Comment letters don’t always work, but effective comment letters can influence the final rule or elicit clarification and additional guidance. They are an avenue you can use to help you become a recognized leader in your bank and an advocate for the community banking industry. Your bank’s senior management and board will be impressed that you took the time to draft an effective comment letter.

So how do you write an effective comment letter? It is much more than saying “This is so unfair and will cost my bank money and will be really hard for me!” In fact, that kind of letter will most likely be ignored as whining. Tone is very important – so the number one rule is to avoid language that is inflammatory or condescending.

Here are some additional tips to consider when writing an effective comment letter.

Click here to read the whole article in the current edition of The Texas Independent Banker.

Senior Housing Crime Prevention


When the IBAT Family looked at the option of adding the Senior Housing Crime Prevention Program to the Foundation's program of work, we were reminded that as people age and they must choose some form of assisted living; they often feel alone. Good people who have spent a lifetime being productive, being good parents and grandparents, paying taxes and being good citizens.We feel that they should not be forgotten.

The IBAT Foundation Board approved our sponsorship of this program to offer additional security to those using nursing homes and veteran's homes so they could eliminate the worry of protecting their valuables or their identities. We will all receive a special joy by knowing that we are helping a Senior Citizen feel more secure because this program is in place to offer the security they deserve.

I am proud of the supporting comments from our bank regulators and I encourage you to read them and help IBAT achieve its goal of adding more community banks by year end to protect more Senior Citizens in our great state. This is true Texas Community banking at its best.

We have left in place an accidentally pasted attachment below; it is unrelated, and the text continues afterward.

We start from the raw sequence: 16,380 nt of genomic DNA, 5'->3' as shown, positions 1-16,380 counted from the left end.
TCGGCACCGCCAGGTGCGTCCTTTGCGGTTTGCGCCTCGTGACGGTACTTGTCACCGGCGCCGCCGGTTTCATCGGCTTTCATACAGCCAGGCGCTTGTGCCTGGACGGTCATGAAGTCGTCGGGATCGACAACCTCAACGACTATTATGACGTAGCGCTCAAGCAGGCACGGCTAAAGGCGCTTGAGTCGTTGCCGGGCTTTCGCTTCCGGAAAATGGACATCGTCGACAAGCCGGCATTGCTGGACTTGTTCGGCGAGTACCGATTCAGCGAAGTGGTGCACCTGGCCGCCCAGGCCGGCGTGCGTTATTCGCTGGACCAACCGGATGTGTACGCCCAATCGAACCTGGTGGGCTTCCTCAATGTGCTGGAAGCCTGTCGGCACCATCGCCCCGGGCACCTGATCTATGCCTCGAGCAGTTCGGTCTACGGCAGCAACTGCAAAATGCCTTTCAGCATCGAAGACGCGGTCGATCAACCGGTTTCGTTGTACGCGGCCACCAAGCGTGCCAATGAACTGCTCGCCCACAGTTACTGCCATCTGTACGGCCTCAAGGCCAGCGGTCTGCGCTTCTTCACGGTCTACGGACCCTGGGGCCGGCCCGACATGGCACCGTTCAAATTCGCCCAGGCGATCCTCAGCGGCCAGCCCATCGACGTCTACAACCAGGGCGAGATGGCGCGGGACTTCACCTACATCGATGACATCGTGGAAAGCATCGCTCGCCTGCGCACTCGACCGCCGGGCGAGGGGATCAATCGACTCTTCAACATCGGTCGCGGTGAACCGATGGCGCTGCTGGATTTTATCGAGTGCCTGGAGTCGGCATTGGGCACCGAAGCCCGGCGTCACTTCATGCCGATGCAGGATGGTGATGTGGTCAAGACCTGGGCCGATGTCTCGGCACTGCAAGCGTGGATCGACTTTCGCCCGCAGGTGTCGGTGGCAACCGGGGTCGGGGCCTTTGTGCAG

PS: We've learned there are 100 Texas cities with nursing homes which would welcome a partnership with a local community bank. The listing of 100 towns will be posted on the IBAT Foundation website in early May. If you have an interest in being involved with this worthwhile program, take a look. You may call or email our IBAT staff at any time for further information.

by Willard J. Still, Chairman, IBAT Education Foundation

CFPB Overdraft Protection


In February, the Consumer Financial Protection Bureau (CFPB) issued a Notice and Request for Information (Notice) for feedback from consumers and banks on overdraft protection programs (ODP).  Following requests from several stakeholders, the CFPB agreed to extend the April 30th deadline for response to June 29th.  

IBAT urges each of its members to take advantage of this opportunity to make their voice heard in advance of the CFPB issuing rules or guidance affecting ODP. The Notice includes 12 questions regarding ODP, most of which need to be answered with information known only to banks offering ODP. Please forward this Notice to your Head Cashier, Chief Operations Officer, and/or Compliance Officer and ask them to prepare answers to these questions on or before June 29th.  Consumers will likely respond in large numbers; it is important that the CFPB receive reasoned, knowledgeable answers to the questions from community banks.

On April 30, IBAT filed a comment letter in response to the CFPB’s request for information, asserting to the CFPB that the FDIC’s statistics on ODP reflect a product that is working, not failing.  IBAT’s letter informed the CFPB of the background of overdraft payments, consumer alternatives, customer disclosures and information resources, data processing and technology challenges, the economic framework, promotion of responsible use, heavy users, and daily limits.  The letter concluded by stating that overdraft protection is working for the vast majority of customers, and requesting the CFPB to issue guidance recommending (1) customer disclosures for customers with ODP and (2) a fresh start loan approach for those ODP customers who don’t bring their accounts current.